South Los Angeles has brand new bike lanes on Second Avenue. The new 2nd Avenue bike lanes extend 0.5 mile from 48th Street to 54th Street.
South L.A.’s avenues run north-south; streets run east-west. This new lane is located just southeast of Leimert Park, near Crenshaw High School. The neighborhood, if signs there are to be believed, is called Angeles Mesa, though I’d never heard of Angeles Mesa before yesterday. The neighborhood is mostly African-American, with a growing Latino population.
This portion of Second Avenue is a rather overly wide street. I didn’t measure, but I think it’s ~60-70 feet wide for basically a 2-lane street lined with single family homes.
Overall, though, it’s a very pleasant street, with many handsome and well-cared for historic craftsman homes. Bike lanes were added easily without removing any car capacity.
Yesterday, on a Sunday afternoon, there wasn’t a lot of traffic of any kind on these relatively quiet two long blocks: A few pedestrians, a few cars, and a few cyclists. Some “scofflaw” drivers were going overly fast and blowing through stop signs. Some “scofflaw” cyclists were riding on the sidewalk (legal) and blowing through stop signs.
As I biked along Second Avenue, I said hello to a middle-aged Latina who was walking south. She returned my greeting, and asked if I had just moved into the neighborhood. I responded that, no, I didn’t live here, but in Koreatown, and was visiting to explore the new bike lanes. She smiled and said, with a touch of pride that the lanes were brand new, and just went in last weekend. I asked if she was a cyclist, and she responded no, but that she was thinking of riding on the lanes to get to the park (Van Ness Recreation Center at 2nd Avenue and Slauson – one long block from where the bike lanes currently end.) She strongly recommended that I visit the park. I asked her if she likes the new lanes. She responded that, yes, she really likes them, because the make the street “feel smaller.”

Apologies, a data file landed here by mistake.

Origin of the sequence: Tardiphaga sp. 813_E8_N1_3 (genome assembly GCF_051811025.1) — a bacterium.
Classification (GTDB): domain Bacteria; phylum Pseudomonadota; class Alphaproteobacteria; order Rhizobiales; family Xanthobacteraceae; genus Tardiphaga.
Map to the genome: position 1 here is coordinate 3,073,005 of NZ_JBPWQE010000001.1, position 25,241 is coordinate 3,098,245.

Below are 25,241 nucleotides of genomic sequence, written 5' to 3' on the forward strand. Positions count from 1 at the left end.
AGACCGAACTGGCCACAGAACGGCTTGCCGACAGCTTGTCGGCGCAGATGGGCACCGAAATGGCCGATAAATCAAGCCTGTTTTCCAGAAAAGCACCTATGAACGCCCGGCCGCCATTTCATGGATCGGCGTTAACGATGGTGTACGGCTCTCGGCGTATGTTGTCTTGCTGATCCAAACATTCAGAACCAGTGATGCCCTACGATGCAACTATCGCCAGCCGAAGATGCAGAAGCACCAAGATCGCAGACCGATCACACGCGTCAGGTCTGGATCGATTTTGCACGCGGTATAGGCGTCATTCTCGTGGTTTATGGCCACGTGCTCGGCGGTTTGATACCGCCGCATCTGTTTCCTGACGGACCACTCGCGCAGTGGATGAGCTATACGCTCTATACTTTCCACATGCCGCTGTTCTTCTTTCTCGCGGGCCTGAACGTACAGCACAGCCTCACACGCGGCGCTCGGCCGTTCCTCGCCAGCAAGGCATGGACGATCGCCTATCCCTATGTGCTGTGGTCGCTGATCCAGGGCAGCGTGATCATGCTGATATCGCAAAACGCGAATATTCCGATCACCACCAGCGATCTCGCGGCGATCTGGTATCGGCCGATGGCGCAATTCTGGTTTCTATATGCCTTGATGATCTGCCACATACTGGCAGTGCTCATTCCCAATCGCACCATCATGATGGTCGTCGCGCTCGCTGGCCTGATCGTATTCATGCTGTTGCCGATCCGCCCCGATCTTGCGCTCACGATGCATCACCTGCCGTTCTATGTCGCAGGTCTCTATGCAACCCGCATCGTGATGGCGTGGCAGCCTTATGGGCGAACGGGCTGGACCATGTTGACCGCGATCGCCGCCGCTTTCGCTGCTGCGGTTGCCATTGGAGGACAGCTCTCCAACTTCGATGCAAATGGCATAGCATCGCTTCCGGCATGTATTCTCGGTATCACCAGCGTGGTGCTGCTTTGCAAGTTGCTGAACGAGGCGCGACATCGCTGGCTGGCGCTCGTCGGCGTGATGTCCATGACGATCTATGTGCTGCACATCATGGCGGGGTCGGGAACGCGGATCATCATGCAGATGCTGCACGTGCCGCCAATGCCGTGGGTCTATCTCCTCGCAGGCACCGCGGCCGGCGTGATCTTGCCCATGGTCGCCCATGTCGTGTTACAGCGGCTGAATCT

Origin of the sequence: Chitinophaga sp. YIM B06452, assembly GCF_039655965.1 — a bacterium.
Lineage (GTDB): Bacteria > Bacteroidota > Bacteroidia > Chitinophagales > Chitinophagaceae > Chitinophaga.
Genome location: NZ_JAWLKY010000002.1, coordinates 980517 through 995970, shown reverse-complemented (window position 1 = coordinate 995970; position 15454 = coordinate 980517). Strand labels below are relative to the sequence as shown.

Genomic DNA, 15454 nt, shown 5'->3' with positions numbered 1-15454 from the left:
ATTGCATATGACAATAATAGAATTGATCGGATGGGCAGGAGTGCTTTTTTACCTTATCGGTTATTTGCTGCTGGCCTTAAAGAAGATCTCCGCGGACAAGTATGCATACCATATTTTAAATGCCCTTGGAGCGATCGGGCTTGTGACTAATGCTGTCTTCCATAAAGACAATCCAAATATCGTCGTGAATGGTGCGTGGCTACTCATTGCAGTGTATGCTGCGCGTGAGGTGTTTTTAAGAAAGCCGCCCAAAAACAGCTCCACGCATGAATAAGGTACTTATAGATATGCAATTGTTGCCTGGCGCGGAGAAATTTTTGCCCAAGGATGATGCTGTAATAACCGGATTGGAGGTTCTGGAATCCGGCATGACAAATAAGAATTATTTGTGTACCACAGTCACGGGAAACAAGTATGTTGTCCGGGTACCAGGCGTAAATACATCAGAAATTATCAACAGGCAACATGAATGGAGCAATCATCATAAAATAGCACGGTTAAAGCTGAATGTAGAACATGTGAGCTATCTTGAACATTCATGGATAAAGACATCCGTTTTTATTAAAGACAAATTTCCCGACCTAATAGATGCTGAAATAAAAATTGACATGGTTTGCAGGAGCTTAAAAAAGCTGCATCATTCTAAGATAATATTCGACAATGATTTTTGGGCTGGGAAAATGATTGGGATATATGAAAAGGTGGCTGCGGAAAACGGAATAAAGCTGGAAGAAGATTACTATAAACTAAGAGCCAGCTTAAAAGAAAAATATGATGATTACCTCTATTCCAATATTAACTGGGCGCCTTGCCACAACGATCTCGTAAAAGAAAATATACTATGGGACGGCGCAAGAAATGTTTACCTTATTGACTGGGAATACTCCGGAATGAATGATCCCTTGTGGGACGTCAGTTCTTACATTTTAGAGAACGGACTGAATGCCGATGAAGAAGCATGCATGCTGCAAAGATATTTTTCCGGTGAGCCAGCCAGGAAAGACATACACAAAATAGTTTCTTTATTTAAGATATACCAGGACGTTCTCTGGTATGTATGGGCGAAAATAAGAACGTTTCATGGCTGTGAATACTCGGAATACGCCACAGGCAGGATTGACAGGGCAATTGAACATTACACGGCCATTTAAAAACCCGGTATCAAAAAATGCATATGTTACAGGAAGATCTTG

I was really happy to hear this answer, because, bike lanes can and do narrow existing car lanes. At least in theory, narrower lanes can, psychologically, make drivers feel like they’re on a smaller street, so they slow down a little, and drive a little more safely.
I did check out the park, which was very popular. There quite a few families riding bikes on a tiny jogging path in the park. At the park, I spoke Spanish with an elderly cyclist gentleman from Michoacán, Mexico. I told him about the new bike lanes on Second Avenue, which he hadn’t seen. Even though he got around by bike all the time (a black mountain bike with a large metal basket in front) he didn’t think that the streets were safe. He wanted to know what my heritage was. I told him that I grew up in Orange County, but that my ancestors immigrated from Germany. He then let me know that my Spanish didn’t sound like it had a German accent.
Thanks Mayor Villaraigosa, Los Angeles City Councilmember Bernard Parks, and the Los Angeles City Department of Transportation (LADOT) for getting these new bike lanes striped.
The lanes were originally announced via this LADOT website spreadsheet, which states that they were completed May 27th 2012. Though they make good sense, they’re actually unplanned – what I call a “Myra.” The 2nd Avenue lanes do not appear in the city’s Bike Plan or 5-Year Implementation plan.